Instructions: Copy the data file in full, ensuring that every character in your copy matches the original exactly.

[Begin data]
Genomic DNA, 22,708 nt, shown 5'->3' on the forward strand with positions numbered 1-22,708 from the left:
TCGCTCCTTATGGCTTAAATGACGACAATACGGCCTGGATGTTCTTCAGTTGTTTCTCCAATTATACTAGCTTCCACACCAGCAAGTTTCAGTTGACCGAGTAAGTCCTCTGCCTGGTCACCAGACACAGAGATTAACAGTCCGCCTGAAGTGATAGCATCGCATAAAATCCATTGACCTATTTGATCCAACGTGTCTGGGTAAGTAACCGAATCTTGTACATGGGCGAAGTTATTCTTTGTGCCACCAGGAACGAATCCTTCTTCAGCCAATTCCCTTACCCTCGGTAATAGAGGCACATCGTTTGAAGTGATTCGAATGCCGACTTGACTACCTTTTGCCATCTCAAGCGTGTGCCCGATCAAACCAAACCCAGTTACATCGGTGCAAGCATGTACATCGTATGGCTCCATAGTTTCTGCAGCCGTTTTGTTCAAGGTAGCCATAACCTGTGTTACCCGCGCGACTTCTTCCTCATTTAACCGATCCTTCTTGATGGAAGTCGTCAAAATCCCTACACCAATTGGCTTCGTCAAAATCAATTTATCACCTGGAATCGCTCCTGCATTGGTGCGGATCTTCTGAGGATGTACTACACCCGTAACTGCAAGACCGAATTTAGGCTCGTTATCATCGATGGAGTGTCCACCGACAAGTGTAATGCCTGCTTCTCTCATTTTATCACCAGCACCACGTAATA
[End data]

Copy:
Genomic DNA, 22,708 nt, shown 5'->3' on the forward strand with positions numbered 1-22,708 from the left:
TCGCTCCTTATGGCTTAAATGACGACAATACGGCCTGGATGTTCTTCAGTTGTTTCTCCAATTATACTAGCTTCCACACCAGCAAGTTTCAGTTGACCGAGTAAGTCCTCTGCCTGGTCACCAGACACAGAGATTAACAGTCCGCCTGAAGTGATAGCATCGCATAAAATCCATTGACCTATTTGATCCAACGTGTCTGGGTAAGTAACCGAATCTTGTACATGGGCGAAGTTATTCTTTGTGCCACCAGGAACGAATCCTTCTTCAGCCAATTCCCTTACCCTCGGTAATAGAGGCACATCGTTTGAAGTGATTCGAATGCCGACTTGACTACCTTTTGCCATCTCAAGCGTGTGCCCGATCAAACCAAACCCAGTTACATCGGTGCAAGCATGTACATCGTATGGCTCCATAGTTTCTGCAGCCGTTTTGTTCAAGGTAGCCATAACCTGTGTTACCCGCGCGACTTCTTCCTCATTTAACCGATCCTTCTTGATGGAAGTCGTCAAAATCCCTACACCAATTGGCTTCGTCAAAATCAATTTATCACCTGGAATCGCTCCTGCATTGGTGCGGATCTTCTGAGGATGTACTACACCCGTAACTGCAAGACCGAATTTAGGCTCGTTATCATCGATGGAGTGTCCACCGACAAGTGTAATGCCTGCTTCTCTCATTTTATCACCAGCACCACGTAATA